Other highlights: Val Verde Winery was the last stop I made in Del Rio before heading to Laredo. Founded by an Italian immigrant family, it’s the oldest winery in Texas, nestled in an old neighborhood of the city. I grabbed a bottle of rosé and explored the historic vines that have been making Texas wine since 1883.
Day 5: Laredo, Texas
Eat: Lunch was a delicious mole at La India Packing Company. The owner sells packaged spices and is known for her healthy versions of Mexican favorites. We had a great talk about the election, border politics, and public health issues in Laredo, which gave me a better sense of what the mostly Latino population in the region experiences. For dinner, I paired a red wine from Mexico with tasty shrimp and a huitlacoche tenderloin at Border Foundry.
Do: In Laredo, I visited the Washington Birthday Celebration Museum to look at photos and displays of a month-long festival in Laredo that celebrates George Washington’s birthday (it’s the only one of its kind in the U.S.!). I spent the afternoon trail running on desert-like paths and climbing up hills for lake views at Lake Casa Blanca International State Park. My father visited the park as a kid, so it was quite a special experience to be able to dip my toes in the same lake he did as monarch butterflies swarmed around me on their migration to Mexico. That afternoon, I visited the graves of my great-grandparents for the first time. It was nice to reflect on the contributions of my family—like my great-grandfather’s service as a POW in WWII with the U.S. army.
Other highlights: In the morning, I visited the Max A. Mandel Municipal Golf Course, which is a 30-minute drive from Laredo. It’s one of the most beautiful courses in the world, blending the local desert environment with lush golf greens that are watered by its neighbor, the Rio Grande. Part of the course and natural environment is being threatened by the border wall.
Day 6: Rio Grande City, Texas
Stay: I spent the night in the Dwight D. Eisenhower room at La Borde House, named so because the president once stayed in the room during a visit to the area. A hot bath in the clawfoot tub made for a relaxing experience as I read a brochure about how the B&B once had hidden tunnels under the property, supposedly created in conjunction with Al Capone.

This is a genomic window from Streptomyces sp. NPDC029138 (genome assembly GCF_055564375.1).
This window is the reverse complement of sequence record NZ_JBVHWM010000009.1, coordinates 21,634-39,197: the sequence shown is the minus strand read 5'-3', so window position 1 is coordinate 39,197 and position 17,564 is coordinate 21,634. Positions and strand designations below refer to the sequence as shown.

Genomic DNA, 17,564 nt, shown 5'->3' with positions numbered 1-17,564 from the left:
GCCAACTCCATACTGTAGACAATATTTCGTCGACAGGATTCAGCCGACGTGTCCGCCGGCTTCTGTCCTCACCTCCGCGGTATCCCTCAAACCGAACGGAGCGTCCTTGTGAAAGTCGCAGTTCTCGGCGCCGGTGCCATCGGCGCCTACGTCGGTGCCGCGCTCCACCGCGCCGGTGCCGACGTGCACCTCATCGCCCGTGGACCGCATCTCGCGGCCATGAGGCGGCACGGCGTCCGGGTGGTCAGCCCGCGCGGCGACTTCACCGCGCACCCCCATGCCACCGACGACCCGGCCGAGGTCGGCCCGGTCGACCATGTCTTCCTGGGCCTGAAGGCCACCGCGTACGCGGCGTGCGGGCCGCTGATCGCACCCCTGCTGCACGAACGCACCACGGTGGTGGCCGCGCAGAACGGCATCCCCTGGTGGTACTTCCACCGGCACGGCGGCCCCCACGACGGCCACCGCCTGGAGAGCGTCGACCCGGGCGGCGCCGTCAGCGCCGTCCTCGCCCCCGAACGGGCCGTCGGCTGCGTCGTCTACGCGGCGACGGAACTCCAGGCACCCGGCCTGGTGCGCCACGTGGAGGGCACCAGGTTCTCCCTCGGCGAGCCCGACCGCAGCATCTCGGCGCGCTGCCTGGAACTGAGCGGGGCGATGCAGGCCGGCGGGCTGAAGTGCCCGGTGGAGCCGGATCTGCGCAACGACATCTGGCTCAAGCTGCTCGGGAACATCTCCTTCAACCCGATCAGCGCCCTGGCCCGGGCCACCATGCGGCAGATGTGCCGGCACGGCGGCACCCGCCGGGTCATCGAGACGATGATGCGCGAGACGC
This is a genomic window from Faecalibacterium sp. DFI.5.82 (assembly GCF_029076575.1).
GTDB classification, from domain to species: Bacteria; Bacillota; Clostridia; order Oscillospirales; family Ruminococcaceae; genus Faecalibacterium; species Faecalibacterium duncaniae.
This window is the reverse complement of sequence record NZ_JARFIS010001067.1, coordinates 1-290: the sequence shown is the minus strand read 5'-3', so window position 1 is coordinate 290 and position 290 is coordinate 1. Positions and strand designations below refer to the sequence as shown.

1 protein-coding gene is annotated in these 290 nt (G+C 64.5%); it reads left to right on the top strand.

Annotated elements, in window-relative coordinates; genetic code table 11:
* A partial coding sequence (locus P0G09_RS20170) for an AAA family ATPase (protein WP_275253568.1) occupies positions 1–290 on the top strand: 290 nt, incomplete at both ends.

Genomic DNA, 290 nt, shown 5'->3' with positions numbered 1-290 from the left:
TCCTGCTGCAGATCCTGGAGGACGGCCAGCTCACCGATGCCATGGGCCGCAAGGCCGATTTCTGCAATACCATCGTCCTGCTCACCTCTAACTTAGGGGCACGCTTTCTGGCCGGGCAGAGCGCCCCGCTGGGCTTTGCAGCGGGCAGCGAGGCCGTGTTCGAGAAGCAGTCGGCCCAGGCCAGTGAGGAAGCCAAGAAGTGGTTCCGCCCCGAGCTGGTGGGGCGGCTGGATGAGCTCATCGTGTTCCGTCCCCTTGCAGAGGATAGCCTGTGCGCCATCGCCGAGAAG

Eat: Tex-Mex was on the menu at Caro’s Mexican Restaurant. I had their puffy tacos, which is about like they sound – delicious tacos in a puffy shell.
Do: I spent my afternoon on the Bessie III Historic Trolley tour where I learned about Rio Grande City’s history from a woman whose family has lived there for generations. Afterward, I walked through the Old Rio Grande City Cemetery before spending time at Our Lady of Lourdes Grotto Rio Grande City—a replica built in the 1900s of the famed grotto found in France. Be sure to see it at night when it is lit by colorful lights.
Other highlights: To break up the drive between Laredo and Rio Grande City, I stopped first in San Ygnacio to see the historic Jesus Trevino Ranch and Fort built in the 1830s, and then in Roma, Texas, to admire the colorful and architectural masterpieces in the historic district that were designed by German immigrant Enrique Heinrich Portscheller.
Day 7: McAllen, Texas
Stay: Casa de Palmas, a Trademark by Wyndham property, has a stylish Spanish design with beautiful courtyards, including one with a pool. My room was modern in design with a kitchen and seating area.
Eat: Before leaving Rio Grande City, I had a Mexican breakfast of tacos and Mexican pastries at Faby’s. It held me over until lunch at Costa Messa in McAllen where I enjoyed tortilla soup and a mango margarita with chamuy. Dinner was a classy affair in the beautiful courtyard patio at Salome on Main, named after the Mexican wife of John McAllen, who founded the city. The chef at Salome is trying to showcase that Mexican food isn’t just Tex-Mex favorites, tacos, or street food—it’s elevated cuisine with variety.